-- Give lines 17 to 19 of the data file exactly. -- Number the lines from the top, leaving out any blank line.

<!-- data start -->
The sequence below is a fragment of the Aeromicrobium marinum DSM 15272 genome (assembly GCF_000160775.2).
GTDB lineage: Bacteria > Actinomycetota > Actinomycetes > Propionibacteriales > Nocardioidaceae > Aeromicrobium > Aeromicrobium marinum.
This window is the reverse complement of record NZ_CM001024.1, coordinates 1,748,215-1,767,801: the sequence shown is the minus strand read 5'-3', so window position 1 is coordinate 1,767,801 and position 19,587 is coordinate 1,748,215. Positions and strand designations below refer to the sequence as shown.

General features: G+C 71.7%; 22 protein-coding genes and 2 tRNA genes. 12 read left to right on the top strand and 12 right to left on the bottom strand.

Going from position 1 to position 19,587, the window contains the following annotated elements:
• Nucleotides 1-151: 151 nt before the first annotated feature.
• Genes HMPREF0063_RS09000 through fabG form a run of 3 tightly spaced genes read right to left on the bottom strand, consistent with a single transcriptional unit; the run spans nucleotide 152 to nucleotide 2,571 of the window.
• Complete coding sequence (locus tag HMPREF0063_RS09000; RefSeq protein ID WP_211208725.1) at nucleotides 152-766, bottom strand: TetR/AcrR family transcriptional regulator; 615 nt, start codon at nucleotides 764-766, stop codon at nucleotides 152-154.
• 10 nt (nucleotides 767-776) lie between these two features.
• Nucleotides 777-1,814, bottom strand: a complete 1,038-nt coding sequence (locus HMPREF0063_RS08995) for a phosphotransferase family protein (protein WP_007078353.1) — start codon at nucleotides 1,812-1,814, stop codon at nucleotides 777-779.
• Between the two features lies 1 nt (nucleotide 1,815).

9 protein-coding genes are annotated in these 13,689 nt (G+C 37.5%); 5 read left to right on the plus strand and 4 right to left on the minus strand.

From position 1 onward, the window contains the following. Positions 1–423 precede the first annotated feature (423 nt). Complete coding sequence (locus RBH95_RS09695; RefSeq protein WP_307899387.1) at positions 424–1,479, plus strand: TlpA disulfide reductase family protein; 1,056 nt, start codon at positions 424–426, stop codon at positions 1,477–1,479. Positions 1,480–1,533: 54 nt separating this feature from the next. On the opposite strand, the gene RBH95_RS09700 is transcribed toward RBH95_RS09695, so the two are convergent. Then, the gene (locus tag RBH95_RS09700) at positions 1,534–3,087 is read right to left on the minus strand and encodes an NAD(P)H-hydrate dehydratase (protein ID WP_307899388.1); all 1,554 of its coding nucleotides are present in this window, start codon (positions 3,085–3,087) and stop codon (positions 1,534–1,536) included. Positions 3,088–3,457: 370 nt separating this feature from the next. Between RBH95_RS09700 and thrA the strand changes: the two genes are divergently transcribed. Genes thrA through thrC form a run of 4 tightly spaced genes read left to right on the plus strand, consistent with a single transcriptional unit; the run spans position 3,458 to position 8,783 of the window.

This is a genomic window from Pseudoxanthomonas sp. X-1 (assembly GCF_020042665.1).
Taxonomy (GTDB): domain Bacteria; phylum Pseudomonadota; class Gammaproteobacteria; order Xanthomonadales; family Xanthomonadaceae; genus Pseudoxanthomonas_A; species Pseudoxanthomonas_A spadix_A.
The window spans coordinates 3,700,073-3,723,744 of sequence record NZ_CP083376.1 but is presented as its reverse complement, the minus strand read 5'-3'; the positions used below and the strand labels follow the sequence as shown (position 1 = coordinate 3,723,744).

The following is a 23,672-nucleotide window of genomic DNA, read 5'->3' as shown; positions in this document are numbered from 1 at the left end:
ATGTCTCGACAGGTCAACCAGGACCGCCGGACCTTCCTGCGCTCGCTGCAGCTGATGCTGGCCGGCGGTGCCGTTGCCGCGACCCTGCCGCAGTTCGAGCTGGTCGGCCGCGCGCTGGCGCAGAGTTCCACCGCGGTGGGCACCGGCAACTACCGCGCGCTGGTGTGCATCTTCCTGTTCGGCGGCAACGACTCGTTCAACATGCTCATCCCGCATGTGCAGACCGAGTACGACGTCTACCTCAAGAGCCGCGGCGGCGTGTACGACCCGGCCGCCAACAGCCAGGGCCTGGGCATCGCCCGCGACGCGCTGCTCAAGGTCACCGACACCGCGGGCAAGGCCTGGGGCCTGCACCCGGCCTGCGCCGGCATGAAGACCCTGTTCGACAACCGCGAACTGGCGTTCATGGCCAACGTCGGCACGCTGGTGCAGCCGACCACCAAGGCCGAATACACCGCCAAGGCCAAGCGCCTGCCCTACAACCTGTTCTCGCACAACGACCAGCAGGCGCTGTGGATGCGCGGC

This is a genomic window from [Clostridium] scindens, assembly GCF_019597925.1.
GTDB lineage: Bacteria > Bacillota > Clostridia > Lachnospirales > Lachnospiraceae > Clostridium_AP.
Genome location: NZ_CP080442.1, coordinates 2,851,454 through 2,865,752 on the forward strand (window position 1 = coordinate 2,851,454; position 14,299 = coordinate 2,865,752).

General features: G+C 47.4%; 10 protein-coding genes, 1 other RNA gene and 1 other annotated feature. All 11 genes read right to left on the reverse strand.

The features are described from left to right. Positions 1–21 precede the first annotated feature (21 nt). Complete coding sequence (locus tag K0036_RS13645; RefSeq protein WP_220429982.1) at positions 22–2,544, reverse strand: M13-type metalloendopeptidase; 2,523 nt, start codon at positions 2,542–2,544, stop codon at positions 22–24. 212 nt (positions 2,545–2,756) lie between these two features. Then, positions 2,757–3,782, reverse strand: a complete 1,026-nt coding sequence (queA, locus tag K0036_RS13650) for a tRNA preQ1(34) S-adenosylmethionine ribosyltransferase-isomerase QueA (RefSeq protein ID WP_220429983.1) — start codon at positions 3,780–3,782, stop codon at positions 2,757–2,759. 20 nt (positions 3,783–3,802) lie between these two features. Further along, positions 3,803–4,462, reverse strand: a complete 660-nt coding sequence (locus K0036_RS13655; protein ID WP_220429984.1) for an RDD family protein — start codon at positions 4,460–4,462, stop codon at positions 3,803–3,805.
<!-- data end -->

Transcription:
The following is a 23,672-nucleotide window of genomic DNA, read 5'->3' as shown; positions in this document are numbered from 1 at the left end:
ATGTCTCGACAGGTCAACCAGGACCGCCGGACCTTCCTGCGCTCGCTGCAGCTGATGCTGGCCGGCGGTGCCGTTGCCGCGACCCTGCCGCAGTTCGAGCTGGTCGGCCGCGCGCTGGCGCAGAGTTCCACCGCGGTGGGCACCGGCAACTACCGCGCGCTGGTGTGCATCTTCCTGTTCGGCGGCAACGACTCGTTCAACATGCTCATCCCGCATGTGCAGACCGAGTACGACGTCTACCTCAAGAGCCGCGGCGGCGTGTACGACCCGGCCGCCAACAGCCAGGGCCTGGGCATCGCCCGCGACGCGCTGCTCAAGGTCACCGACACCGCGGGCAAGGCCTGGGGCCTGCACCCGGCCTGCGCCGGCATGAAGACCCTGTTCGACAACCGCGAACTGGCGTTCATGGCCAACGTCGGCACGCTGGTGCAGCCGACCACCAAGGCCGAATACACCGCCAAGGCCAAGCGCCTGCCCTACAACCTGTTCTCGCACAACGACCAGCAGGCGCTGTGGATGCGCGGC

This is a genomic window from [Clostridium] scindens, assembly GCF_019597925.1.